Each column of the table corresponds to a “step” within each pay grade. Employees who do not qualify for a promotion to a higher grade can sometimes move a step to the right along the row corresponding to their pay grade. According to the OPM, “Each grade has 10 step rates (steps 1-10) that are each worth approximately 3 percent of the employee’s salary. Within-grade step increases are based on an acceptable level of performance and longevity (waiting periods of 1 year at steps 1-3, 2 years at steps 4-6, and 3 years at steps 7-9). It normally takes 18 years to advance from step 1 to step 10 within a single GS grade if an employee remains in that single grade. However, employees with outstanding (or equivalent) performance ratings may be considered for additional, quality step increases (maximum of one per year).”

The usual annual pay raises for federal employees in this compensation system are explained next:

“The GS base pay schedule is usually adjusted annually each January with an across-the-board pay increase based on nationwide changes in the cost of wages and salaries of private industry workers.”

Also, “most GS employees are also entitled to locality pay, which is a geographic-based percentage rate that reflects pay levels for non-Federal workers in certain geographic areas…”

As an example of the locality pay earned by workers in many areas with high costs of living, here is the 2010 schedule for GS employees in the “New York-Newark-Bridgeport, NY-NJ-CT-PA” metropolitan area, one of the most expensive places to live in the United States:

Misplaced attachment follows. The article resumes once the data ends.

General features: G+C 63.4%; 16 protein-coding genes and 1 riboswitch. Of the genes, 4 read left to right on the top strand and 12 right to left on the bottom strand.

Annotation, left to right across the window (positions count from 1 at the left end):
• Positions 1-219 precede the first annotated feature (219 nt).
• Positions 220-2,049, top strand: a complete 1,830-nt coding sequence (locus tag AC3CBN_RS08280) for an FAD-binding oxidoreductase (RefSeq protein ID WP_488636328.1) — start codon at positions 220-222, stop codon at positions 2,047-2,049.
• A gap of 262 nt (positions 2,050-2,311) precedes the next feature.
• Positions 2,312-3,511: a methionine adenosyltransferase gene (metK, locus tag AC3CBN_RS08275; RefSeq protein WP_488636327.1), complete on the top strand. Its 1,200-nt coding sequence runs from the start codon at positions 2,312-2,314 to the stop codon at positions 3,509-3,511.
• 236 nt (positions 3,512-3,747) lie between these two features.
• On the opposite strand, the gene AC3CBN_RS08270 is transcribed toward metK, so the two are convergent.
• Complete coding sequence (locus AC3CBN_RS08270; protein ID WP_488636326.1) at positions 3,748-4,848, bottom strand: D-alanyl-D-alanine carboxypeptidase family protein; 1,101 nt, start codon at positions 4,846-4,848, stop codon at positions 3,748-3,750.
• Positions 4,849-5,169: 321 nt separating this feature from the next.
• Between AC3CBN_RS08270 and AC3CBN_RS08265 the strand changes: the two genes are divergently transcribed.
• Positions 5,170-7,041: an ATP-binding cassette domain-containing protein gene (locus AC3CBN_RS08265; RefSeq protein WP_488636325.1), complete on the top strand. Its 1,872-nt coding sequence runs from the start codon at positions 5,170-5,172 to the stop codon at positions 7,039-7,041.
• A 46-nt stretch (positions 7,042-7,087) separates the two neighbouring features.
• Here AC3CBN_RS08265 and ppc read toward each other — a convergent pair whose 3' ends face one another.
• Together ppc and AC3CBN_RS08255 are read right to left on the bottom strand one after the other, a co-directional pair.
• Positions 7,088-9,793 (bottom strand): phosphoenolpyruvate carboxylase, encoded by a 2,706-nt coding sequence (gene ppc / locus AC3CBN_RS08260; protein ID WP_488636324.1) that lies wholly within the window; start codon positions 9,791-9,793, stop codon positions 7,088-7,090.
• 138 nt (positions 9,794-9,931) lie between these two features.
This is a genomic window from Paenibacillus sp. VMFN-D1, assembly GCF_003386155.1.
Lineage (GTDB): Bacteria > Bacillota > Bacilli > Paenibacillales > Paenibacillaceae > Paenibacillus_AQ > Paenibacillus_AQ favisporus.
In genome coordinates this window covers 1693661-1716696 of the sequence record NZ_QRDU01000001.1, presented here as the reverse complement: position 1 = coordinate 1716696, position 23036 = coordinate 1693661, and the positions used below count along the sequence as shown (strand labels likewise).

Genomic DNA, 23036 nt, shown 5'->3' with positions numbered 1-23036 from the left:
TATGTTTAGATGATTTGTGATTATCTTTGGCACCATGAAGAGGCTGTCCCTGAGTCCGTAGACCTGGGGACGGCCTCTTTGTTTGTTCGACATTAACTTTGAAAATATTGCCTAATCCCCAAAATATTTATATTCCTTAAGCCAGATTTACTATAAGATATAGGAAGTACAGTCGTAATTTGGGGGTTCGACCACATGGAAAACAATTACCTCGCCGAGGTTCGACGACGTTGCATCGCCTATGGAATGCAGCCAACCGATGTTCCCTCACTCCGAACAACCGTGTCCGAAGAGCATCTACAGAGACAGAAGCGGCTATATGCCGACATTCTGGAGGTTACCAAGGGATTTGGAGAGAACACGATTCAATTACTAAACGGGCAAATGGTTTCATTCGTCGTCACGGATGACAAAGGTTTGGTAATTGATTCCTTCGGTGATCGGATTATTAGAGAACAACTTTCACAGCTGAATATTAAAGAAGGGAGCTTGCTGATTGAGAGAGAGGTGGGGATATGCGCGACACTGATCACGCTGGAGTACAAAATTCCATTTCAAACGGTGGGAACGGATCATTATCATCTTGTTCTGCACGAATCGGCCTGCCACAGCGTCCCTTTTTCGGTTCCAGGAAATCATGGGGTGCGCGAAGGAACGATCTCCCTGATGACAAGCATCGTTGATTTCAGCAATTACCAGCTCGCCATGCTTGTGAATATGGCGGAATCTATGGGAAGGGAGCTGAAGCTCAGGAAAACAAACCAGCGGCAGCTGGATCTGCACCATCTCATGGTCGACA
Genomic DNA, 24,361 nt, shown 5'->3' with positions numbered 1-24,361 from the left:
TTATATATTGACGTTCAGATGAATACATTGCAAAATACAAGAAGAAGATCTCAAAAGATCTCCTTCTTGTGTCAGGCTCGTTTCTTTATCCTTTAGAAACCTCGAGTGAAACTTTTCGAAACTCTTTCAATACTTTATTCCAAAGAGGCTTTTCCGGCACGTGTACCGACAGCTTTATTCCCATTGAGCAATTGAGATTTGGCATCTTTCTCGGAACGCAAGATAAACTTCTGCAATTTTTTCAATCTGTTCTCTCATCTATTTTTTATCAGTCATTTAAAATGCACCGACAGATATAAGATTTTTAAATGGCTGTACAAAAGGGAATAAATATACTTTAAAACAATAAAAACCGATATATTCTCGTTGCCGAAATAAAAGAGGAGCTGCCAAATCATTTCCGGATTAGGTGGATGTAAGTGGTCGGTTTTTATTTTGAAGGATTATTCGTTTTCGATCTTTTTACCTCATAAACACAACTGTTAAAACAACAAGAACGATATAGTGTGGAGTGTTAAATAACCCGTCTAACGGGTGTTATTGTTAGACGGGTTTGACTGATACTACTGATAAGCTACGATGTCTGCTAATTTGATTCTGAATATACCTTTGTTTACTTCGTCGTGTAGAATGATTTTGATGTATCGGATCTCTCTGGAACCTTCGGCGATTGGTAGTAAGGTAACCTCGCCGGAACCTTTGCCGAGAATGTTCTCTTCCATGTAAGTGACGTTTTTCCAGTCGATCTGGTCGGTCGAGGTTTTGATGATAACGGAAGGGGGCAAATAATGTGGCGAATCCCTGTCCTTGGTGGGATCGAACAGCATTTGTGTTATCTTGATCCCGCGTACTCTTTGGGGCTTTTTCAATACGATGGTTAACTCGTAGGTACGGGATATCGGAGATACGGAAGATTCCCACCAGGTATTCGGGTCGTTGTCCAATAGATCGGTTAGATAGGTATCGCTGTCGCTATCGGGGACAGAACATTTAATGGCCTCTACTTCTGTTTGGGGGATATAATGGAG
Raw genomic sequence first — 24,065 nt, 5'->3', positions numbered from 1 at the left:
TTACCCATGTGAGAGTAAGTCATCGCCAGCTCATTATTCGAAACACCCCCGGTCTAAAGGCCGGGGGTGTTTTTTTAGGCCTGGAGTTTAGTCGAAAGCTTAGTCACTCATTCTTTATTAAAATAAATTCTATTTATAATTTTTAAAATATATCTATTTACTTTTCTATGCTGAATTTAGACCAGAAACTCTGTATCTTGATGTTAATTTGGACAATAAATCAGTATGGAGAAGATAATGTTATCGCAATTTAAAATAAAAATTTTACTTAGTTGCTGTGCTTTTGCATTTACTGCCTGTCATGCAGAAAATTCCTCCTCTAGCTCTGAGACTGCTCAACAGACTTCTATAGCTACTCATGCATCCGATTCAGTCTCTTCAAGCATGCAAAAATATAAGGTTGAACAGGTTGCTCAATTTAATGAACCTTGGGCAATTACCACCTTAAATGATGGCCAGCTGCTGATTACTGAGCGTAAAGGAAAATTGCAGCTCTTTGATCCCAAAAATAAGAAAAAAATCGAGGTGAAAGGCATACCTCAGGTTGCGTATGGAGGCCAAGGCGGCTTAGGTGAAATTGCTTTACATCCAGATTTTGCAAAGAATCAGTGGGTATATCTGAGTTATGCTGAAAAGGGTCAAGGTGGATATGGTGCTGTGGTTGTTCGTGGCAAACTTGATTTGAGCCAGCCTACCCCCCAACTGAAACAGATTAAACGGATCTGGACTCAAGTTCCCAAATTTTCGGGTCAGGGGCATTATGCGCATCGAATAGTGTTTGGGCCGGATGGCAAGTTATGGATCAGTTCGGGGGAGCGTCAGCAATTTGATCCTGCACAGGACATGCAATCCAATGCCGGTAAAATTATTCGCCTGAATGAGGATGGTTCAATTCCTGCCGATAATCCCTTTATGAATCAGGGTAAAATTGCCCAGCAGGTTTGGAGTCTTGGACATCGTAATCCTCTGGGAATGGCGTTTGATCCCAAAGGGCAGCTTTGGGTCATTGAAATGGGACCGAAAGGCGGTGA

Grade Step 1 Step 2 Step 3 Step 4 Step 5 Step 6 Step 7 Step 8 Step 9 Step 10
1 22916 23682 24444 25202 25964 26412 27165 27925 27954 28665
2 25766 26379 27231 27954 28268 29100 29931 30763 31594 32426
3 28112 29050 29987 30924 31861 32798 33735 34672 35609 36546
4 31560 32611 33663 34714 35766 36818 37869 38921 39973 41024
5 35309 36486 37662 38839 40015 41192 42368 43545 44721 45898
6 39359 40670 41982 43294 44605 45917 47229 48540 49852 51164
7 43738 45196 46655 48113 49571 51030 52488 53947 55405 56863
8 48439 50053 51667 53281 54895 56509 58124 59738 61352 62966
9 53500 55283 57065 58848 60631 62414 64197 65979 67762 69545
10 58916 60881 62845 64809 66774 68738 70702 72666 74631 76595
11 64729 66887 69044 71201 73359 75516 77674 79831 81988 84146
12 77585 80171 82757 85343 87929 90515 93101 95687 98273 100859
13 92259 95334 98409 101484 104559 107634 110709 113785 116860 119935
14 109022 112656 116290 119923 123557 127191 130825 134458 138092 141726
15 128241 132516 136791 141066 145340 149615 153890 155500 155500 155500